The first of our Cattleya trianae clones has opened it flower.
This orchid is a very reliable spring flowering species which thrives in our Warm Americas section. We find that we have different clones flowering from early February (alba is always the first) through to April.
Cattleya trianae is the national flower of Colombia and is endemic to that country where it is found in open woodland at around 1000m altitude. In cultivation we find that plants enjoy good light and free draining compost but plenty of water when in growth. We grow all our Cattleya trianaes in baskets hung high in the roof of the greenhouse and filled with a course bark and no moss. The plants produce masses of roots and we keep them just damp in the winter but much wetter in the summer.
This plant is labelled ‘alba’ and is mostly missing the usual purple and pink colouring but there is a slight pink tone on the lip near the yellow blotch.
This terrific orchid is always a talking point with its dramatic and intricate flowers. We are in the fortunate position of always having at least one bulbophyllum species in flower at the school greenhouse and at the moment the main talking point is this terrific orchid with its dramatic and intricate flowers.
This is one of our favourite Bulbophyllum species as plants are vigorous and free flowering. For us the species tends to flower twice a year in the winter and again in late spring which more than makes up for the flowers only lasting two weeks in peak condition. We grow plants in baskets in shade in our Warm Asia section and water throughout the year.
Bulbophyllum picturatum is native to lowland forest in Thailand and Myanmar where it grows as an epiphyte in evergreen trees. The intricate flowers are produces in a terminal semicircular circular umbel like group. This habit is common in a large group of Bulbophyllums once called cirrhopetalums. The large creamy yellow tube at the bottom of the flower is formed from the lateral sepals. The flowers are fragrant and have a fishy smell which is not unpleasant.
The genus bulbophyllum is wonderfully diverse, with lots of fascinating pollination stories and I recommend anyone who has not tried a plant yet to give bulbophyllums a go.
A very reliable and floriferous species in our Cool Americas section is this small growing restrepia species. Restrepia muscifera is a variable species found from Central America through to Ecuador and this red spotted clone in particular is a strong growing and free flowering plant that regularly sends out show like the one we are enjoying this week.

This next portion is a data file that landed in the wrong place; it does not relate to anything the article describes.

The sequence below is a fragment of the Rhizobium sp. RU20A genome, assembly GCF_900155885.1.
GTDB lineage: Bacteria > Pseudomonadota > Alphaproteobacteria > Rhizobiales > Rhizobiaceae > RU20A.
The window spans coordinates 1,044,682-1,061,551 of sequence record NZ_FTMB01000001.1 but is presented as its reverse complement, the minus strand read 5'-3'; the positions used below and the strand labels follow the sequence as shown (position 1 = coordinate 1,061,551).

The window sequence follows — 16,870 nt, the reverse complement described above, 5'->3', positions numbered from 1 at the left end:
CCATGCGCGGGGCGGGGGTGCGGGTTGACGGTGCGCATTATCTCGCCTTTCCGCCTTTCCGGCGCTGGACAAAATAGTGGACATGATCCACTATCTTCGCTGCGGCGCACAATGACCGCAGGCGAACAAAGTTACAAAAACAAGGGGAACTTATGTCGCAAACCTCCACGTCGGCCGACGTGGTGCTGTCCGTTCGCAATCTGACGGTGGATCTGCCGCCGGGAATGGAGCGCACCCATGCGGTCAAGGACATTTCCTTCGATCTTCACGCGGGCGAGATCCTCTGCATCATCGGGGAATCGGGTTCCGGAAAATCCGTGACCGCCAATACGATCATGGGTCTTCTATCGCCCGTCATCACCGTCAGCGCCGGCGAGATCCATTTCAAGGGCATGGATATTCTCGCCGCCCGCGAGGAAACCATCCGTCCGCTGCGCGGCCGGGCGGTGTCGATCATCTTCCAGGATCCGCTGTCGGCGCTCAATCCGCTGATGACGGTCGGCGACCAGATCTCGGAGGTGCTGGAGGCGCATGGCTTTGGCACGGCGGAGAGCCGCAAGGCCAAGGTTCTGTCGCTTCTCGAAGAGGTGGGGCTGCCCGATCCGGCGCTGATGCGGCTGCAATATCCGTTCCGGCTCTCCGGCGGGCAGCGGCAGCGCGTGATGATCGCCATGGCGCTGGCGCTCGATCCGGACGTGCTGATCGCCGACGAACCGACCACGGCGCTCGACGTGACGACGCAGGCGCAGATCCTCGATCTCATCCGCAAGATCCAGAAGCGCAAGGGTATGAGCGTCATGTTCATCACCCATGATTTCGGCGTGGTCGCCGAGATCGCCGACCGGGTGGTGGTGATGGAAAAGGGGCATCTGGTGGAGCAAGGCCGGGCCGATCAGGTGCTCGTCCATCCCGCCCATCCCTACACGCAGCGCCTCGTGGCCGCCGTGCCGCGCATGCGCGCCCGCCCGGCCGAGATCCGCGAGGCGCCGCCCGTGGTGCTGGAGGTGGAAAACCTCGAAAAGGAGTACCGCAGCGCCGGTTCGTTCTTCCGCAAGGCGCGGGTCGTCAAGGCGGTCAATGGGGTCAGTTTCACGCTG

This is a good time to propagate restrepias either by division or even from single leaves, removed with its stalk, or even better a little rhizome and root. We pot divisions into 3cm pots of just bark and keep plants damp and shaded until well established.
This lovely little orchid is flowering again although we are about to cut all the flowers off, and divide the plant as it has outgrown its basket. We find that Masdevallias grow very actively during February, March and April and so now is the perfect time to divide plants. The active growth over the next few months will ensure that plants establish quickly, get new roots into fresh compost, and not suffer a setback.
Today we have already split Masdevallia coccinea ‘Writhlington’ (below) into 12 plants and these should be for sale and flowering at the Malvern Show in July, for all of those who have been asking every year if we have any divisions for sale 🙂
Back to Masdevallia pandurilabia, it is a small growing species native to Peru. Masdevallia pandurilabia grows in cloud forest above 2600m altitude and loves it cool and moist with good air movement. Some species from similar habitats are a challenge to grow well in a greenhouse, but this species seems to be a vigorous grower and as you can see from the photo on the left produces lovely glossy leaves too. We grow this species in baskets of bark and moss and give it a minimum of 10C.
The flowers are produced in some abundance on long flower spikes and have dramatic spotting and crossed legs (tails). Despite the unusual spots and crossed legs the species gets its name from its lute shaped lip (its actually rather small so a teeny weeny lute). Plants of this will also be for sale at Malvern.
Diversity has always been at the heart of the orchid project and here is a species from a diverse and interesting genus. This pretty orchid flowers several times each year from its long pendulous stems and was last in flower in February. The species is native to Java and Borneo and in the wild it is found at around 1000m altitude. We find that the species is tolerates a wide range of temperatures and it grows well both in Cool Americas (minimum 12C) or in Warm Asia (minimum 16C).
We grow plants in baskets and let the stems hang downwards. Plants seem to enjoy regular watering and we spray them daily.
Schoenorchis is an interesting genus related to Vanda that includes some very small species such as Scoenorchis fragrans as well as large growing plants such as todays orchid of the day.